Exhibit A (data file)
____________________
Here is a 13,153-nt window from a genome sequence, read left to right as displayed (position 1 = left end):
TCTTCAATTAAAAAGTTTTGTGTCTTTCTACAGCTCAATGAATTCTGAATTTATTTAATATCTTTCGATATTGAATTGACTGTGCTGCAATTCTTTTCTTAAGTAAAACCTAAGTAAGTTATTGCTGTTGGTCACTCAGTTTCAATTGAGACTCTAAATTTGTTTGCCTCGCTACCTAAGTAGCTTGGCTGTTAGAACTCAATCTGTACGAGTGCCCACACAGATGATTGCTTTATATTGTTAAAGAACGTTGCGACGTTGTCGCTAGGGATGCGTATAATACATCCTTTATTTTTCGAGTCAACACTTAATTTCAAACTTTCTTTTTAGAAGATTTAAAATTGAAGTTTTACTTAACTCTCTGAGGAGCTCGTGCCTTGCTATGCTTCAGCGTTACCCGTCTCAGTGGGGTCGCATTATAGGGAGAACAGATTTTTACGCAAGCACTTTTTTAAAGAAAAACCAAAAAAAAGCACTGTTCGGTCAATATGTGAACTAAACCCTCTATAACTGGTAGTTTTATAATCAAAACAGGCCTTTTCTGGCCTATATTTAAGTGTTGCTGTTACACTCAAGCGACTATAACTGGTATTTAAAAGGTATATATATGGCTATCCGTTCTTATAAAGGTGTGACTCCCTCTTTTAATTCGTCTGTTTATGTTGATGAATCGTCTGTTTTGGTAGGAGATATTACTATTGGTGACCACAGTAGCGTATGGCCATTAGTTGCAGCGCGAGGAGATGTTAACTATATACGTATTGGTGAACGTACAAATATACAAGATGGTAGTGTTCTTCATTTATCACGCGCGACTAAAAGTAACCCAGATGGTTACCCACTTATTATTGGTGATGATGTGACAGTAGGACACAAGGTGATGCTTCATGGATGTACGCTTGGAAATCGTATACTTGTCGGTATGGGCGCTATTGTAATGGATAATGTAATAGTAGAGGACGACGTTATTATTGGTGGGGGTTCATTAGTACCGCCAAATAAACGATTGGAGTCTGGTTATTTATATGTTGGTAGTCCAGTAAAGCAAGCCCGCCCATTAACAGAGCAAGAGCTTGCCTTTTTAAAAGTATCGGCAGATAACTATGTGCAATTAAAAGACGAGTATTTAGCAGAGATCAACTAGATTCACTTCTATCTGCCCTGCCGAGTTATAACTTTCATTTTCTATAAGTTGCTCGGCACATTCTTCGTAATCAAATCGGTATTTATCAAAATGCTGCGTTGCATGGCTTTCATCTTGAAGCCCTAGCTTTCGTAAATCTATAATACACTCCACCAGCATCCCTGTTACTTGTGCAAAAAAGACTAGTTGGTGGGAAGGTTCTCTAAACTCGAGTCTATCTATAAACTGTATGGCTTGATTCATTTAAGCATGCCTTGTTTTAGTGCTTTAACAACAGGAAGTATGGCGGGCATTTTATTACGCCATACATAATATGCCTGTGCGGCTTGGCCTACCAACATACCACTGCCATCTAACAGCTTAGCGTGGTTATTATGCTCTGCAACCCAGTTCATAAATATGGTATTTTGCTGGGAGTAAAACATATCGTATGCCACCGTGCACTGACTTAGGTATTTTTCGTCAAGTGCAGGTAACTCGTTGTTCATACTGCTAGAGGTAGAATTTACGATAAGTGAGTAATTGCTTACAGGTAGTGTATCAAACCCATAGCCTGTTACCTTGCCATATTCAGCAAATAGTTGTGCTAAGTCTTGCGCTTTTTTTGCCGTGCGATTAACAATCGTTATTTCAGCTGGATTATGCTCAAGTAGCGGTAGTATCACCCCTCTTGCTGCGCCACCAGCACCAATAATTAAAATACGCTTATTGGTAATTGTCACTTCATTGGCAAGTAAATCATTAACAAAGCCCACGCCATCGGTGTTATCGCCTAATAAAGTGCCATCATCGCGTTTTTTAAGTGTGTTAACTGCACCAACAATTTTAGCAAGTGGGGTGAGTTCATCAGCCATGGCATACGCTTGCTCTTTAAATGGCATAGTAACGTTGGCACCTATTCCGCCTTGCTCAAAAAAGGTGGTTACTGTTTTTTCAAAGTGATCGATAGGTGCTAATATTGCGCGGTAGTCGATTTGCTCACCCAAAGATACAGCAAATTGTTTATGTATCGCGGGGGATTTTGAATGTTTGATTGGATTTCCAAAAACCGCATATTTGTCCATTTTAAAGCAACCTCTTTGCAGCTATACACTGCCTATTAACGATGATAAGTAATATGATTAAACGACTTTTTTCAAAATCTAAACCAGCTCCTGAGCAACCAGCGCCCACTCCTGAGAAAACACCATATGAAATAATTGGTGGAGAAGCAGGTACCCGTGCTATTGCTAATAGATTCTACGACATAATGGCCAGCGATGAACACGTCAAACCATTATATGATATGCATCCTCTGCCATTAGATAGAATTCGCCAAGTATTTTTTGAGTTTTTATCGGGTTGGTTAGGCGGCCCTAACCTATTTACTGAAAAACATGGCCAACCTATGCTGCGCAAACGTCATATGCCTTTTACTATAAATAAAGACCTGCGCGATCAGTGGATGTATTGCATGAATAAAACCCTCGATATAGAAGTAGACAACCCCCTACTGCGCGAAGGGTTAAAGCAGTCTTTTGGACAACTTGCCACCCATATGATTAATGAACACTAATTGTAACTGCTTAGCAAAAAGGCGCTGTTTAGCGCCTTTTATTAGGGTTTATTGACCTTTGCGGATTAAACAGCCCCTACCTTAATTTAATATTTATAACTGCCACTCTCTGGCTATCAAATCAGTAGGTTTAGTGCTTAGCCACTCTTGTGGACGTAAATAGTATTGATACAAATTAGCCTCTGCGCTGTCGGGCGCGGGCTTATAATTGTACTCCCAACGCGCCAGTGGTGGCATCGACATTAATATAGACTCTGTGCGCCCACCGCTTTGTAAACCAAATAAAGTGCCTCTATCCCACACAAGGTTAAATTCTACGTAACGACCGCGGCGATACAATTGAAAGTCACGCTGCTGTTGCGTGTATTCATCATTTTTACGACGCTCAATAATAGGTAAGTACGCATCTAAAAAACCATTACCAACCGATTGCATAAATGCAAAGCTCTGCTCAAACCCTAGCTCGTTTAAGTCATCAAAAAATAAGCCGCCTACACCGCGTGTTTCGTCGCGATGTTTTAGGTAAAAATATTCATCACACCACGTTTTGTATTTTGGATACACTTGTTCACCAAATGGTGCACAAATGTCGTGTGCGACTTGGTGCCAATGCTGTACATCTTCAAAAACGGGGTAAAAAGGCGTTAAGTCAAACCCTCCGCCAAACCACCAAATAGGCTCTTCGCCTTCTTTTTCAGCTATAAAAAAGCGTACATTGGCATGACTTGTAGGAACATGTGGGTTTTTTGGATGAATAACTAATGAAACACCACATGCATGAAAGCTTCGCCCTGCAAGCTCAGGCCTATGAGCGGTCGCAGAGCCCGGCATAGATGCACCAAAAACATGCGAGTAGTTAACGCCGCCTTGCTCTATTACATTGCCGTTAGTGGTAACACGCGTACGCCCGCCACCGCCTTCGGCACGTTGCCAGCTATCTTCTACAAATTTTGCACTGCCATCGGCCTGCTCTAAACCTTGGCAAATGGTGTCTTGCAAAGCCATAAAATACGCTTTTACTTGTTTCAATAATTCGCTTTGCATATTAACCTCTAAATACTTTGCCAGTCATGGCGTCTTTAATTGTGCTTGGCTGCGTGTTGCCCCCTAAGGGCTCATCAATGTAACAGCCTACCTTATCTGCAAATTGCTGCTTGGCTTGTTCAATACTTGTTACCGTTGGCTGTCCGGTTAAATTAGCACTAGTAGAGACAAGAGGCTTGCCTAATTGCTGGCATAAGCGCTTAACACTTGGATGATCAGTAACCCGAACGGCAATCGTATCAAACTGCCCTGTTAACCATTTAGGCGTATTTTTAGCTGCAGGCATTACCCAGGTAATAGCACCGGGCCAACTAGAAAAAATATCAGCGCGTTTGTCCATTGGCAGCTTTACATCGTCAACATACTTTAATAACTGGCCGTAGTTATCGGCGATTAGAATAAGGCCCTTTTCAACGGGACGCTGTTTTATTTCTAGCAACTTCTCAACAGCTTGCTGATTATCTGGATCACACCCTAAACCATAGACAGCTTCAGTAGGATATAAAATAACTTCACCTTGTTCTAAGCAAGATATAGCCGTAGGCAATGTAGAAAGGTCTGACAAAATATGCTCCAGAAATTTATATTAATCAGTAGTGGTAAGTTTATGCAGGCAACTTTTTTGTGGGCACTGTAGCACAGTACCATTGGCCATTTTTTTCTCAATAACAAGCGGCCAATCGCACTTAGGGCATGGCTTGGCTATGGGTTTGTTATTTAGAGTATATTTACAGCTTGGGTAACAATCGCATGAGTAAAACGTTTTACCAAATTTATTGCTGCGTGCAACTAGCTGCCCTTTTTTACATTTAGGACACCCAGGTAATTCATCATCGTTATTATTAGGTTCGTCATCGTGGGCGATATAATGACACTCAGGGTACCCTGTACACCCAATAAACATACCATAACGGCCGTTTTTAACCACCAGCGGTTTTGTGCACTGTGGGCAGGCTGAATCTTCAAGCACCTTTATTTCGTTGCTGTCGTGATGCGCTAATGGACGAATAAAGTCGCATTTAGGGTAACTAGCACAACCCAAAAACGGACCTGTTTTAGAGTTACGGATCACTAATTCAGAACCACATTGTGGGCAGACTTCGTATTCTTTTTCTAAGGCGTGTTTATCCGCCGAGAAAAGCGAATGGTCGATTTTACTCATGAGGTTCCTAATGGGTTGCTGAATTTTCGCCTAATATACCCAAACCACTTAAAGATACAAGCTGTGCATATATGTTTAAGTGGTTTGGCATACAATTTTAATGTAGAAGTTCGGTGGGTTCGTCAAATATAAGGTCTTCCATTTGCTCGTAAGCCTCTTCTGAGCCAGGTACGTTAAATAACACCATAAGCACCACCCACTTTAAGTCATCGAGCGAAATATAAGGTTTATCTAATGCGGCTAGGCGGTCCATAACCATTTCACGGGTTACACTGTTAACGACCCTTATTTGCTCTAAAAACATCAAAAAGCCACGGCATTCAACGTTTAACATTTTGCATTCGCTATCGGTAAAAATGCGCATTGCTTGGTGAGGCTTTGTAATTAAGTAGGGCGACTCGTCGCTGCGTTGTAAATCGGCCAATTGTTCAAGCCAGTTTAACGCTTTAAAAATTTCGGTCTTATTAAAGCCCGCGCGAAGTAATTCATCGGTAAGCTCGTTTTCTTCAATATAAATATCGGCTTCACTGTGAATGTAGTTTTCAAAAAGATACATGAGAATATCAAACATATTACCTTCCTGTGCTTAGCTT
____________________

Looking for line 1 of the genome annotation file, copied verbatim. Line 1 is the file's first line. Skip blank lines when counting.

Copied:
Here is a 13,153-nt window from a genome sequence, read left to right as displayed (position 1 = left end):